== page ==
Dumbing down the definition of paid

For years, the newspaper industry has excused falling circulation numbers, saying that it is getting rid of junk circulation. That was long overdue. It took a scandal that sent some newspaper executives to jail before the industry got serious about quality circulation, but it looked like they were ready to go cold turkey.
In the words of Homer Simpson, going cold turkey isn’t as delicious as it sounds.
The Audit Bureau of Circulations (which is owned by the publishers it audits) has decided to dumb down the definition of paid circulation from 25% of cover price to “a flexible pricing model where newspapers will be considered “paid” by ABC regardless of the price for which a copy is sold.”
It is now officially time for the newspaper industry and its enablers to stop whinging about having to give away their valuable product on the Internet.
Originally published on my blog at JupiterResearch.

Now I know why they're called broadcasters

It’s not yet clear who will dominate the social media sphere in the local market, but local broadcasters seem like a long shot.
In my home town you can’t get TV without cable. Comcast, meanwhile, provides an unbelievably poor signal for many local TV stations. Finally fed up with the mind-addling humming in the background of The Office every week, I decided that the most expedient solution would be to ring up my friends at the local NBC affiliate and have them bust Comcast’s chops.
I’m not sure what I expected, but I didn’t expect this.
Their “Contact us” page provides a phone number with an answer-bot. The only option for theoretically speaking to a live person is ad sales. Otherwise, you’d better know the name of the person you want to talk to.
Or you can use an email form (ick) to send a message to Newstips, Programming, Weather, or Web staff. I tried it, but apparently they forgot to hire an intern to actually read their mail.
Anyway, I’ve now sent an email to ad sales. They’re the only ones with published names or email addresses, and they might even be opening their mail.
Originally published on my blog at JupiterResearch.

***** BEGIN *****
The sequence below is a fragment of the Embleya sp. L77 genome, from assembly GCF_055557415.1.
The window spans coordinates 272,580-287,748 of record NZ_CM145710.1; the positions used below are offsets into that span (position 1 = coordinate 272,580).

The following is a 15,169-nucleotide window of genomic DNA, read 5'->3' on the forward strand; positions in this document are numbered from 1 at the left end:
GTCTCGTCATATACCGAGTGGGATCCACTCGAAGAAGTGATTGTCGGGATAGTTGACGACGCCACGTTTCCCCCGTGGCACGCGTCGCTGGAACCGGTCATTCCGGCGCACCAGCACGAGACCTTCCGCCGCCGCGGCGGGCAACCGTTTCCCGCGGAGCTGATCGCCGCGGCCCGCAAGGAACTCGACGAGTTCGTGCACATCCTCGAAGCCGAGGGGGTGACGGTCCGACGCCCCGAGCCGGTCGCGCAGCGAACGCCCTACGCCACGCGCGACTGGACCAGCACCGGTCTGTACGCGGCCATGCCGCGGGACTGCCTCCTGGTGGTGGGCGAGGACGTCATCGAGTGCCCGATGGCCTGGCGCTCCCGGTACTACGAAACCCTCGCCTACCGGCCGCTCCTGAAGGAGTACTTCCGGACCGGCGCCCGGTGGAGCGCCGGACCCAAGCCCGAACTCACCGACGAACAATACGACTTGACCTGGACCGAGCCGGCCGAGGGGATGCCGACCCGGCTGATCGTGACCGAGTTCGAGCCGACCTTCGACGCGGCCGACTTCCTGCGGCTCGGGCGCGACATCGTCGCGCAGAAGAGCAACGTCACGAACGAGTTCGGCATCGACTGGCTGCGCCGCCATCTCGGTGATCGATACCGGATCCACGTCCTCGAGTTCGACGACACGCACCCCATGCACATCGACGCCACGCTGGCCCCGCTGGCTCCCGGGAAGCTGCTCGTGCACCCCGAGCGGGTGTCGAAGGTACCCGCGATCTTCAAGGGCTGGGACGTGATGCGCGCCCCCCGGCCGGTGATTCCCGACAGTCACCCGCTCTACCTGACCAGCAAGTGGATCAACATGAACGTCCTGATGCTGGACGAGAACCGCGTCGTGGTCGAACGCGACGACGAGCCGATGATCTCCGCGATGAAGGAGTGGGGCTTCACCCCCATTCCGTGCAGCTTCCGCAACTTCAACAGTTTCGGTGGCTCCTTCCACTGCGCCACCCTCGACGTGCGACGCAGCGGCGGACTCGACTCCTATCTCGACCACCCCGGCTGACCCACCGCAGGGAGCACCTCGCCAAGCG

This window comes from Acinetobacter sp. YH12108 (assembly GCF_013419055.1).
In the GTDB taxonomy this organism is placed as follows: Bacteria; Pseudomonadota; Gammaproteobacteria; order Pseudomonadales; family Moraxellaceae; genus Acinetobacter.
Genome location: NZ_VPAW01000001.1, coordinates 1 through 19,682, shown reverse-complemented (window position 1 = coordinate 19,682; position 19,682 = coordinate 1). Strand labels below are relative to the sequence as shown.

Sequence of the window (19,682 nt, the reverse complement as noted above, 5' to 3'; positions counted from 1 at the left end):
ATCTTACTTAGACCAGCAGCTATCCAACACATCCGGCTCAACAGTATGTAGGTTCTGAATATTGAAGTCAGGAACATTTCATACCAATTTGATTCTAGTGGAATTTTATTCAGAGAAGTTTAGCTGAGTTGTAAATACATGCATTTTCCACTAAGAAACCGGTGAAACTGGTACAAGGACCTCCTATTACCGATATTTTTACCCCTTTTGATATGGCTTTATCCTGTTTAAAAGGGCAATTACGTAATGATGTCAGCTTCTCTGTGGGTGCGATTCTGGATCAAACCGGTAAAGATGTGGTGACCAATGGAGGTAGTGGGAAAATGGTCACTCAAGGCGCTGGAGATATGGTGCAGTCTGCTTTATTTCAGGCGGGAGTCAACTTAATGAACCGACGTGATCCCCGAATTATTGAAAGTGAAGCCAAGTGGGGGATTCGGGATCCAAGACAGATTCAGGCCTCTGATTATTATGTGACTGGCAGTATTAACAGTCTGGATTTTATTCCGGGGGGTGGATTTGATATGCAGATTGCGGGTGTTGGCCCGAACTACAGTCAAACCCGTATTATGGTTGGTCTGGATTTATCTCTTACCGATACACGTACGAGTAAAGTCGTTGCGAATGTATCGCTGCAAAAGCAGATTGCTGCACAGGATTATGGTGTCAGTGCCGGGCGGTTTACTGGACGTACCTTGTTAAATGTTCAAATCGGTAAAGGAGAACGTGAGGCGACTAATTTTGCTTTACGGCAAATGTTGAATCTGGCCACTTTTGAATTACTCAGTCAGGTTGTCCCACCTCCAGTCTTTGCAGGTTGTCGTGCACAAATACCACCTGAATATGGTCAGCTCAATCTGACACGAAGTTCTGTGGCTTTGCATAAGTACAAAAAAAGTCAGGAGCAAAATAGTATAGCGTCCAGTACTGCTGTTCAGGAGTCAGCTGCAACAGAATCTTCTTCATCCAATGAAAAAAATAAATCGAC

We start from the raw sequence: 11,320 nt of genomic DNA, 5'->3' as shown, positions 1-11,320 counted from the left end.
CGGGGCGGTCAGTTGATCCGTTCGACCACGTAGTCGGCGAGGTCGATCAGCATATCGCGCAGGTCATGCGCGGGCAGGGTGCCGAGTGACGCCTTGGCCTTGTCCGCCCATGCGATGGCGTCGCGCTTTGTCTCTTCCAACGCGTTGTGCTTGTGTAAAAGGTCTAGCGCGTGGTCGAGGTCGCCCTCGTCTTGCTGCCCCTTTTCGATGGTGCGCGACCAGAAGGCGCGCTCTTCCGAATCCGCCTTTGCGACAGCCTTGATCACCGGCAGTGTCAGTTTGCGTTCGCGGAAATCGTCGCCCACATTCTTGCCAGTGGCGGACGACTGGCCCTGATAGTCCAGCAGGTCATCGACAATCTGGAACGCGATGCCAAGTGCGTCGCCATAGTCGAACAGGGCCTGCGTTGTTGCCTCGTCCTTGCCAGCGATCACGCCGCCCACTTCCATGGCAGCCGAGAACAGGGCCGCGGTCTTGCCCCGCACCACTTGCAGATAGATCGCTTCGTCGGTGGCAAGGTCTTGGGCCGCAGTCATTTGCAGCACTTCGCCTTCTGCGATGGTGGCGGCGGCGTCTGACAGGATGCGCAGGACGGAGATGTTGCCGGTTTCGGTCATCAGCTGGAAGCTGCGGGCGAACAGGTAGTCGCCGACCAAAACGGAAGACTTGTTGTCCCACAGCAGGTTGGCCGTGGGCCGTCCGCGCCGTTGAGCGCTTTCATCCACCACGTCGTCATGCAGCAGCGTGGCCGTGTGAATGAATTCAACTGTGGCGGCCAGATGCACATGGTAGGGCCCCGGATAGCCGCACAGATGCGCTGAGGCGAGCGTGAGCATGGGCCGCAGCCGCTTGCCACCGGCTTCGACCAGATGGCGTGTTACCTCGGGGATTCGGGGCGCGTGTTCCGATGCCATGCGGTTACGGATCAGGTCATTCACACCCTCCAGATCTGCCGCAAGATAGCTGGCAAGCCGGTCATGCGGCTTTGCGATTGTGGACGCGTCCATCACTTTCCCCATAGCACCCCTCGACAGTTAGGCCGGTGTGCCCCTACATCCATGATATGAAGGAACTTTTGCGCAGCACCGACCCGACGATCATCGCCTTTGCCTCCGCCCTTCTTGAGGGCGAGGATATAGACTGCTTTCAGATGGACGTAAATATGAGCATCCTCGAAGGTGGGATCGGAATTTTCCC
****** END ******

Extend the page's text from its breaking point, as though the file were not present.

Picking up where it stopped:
Facebook wants to join your professional network

Facebook’s announcement that you will be able to separate your personal and professional networks is a major threat to LinkedIn.
Facebook’s strategic advantages are formidable.

  • More people you know are likely to be on Facebook, which has ten times the unique visitors of LinkedIn. In August, they added as many users as visited Linked In that month, according to Compete.com
  • Facebook is optimized for communication, increasing users’ interaction with the service, time online, and likelihood of discovering one another.
  • Facebook’s opening up to developers has been a huge hit with developers and users.
  • Facebook’s popularity with college students means that likely networkers entering the workforce already have the networks there.
  • How many social networks do you want to belong to? In 2008, everybody’s going to be introducing social networking features in their sites. Users will limit the number of networks they cultivate.

LinkedIn is not without resources. The site is clearly optimized for exploiting professional networks and for making contact with friends of friends and searching for contacts by employer. Its large and loyal customer base will be reluctant to switch. Facebook’s collegiate roots still show, and many of their applications are so silly and trivial that it sometimes seems like a MySpace for anal retentives. Many people I know aren’t ready to move their professional networks to MySpace.
Inertia gives LinkedIn a small window in which to respond to Facebook’s strategic threat. I hope they use it wisely.
Originally published on my blog at JupiterResearch.

Waiting for the other shoe to drop in paid online news

Everyone is asking about the impact on the Wall Street Journal of the New York Times decision to release all its news and most of its archives from the bondage of paid access.
For those of you who may not have seen a copy, The New York Times is a newspaper that is popular with the elites in a couple of cities on the east coast of the United States. It is published by the same company that publishes NYTimes.com, one of the best and most-read news websites in the world.
The Journal’s decision is more complex. It has printing plants all over the world, so that it can deliver its print product first thing in the morning. Most of its readers are not buying the paper with their own money, so it’s not clear how elastic their demand really is. Or whether they’re actually reading it, I suppose.
The Journal is able to get absolutely premium rates for its print advertising because it has an absolutely premium audience who can buy and sell the kind of nerds who read the New York Times. Especially the Times’s Sunday readers — losers who like crossword puzzles, long magazine articles, and the latest news about Richard Wagner. The dynamic money-makers who read the Journal don’t have time for that nonsense. On Sunday mornings, they’re reading their Blackberries, shopping for summer homes, and waiting for markets to open somewhere.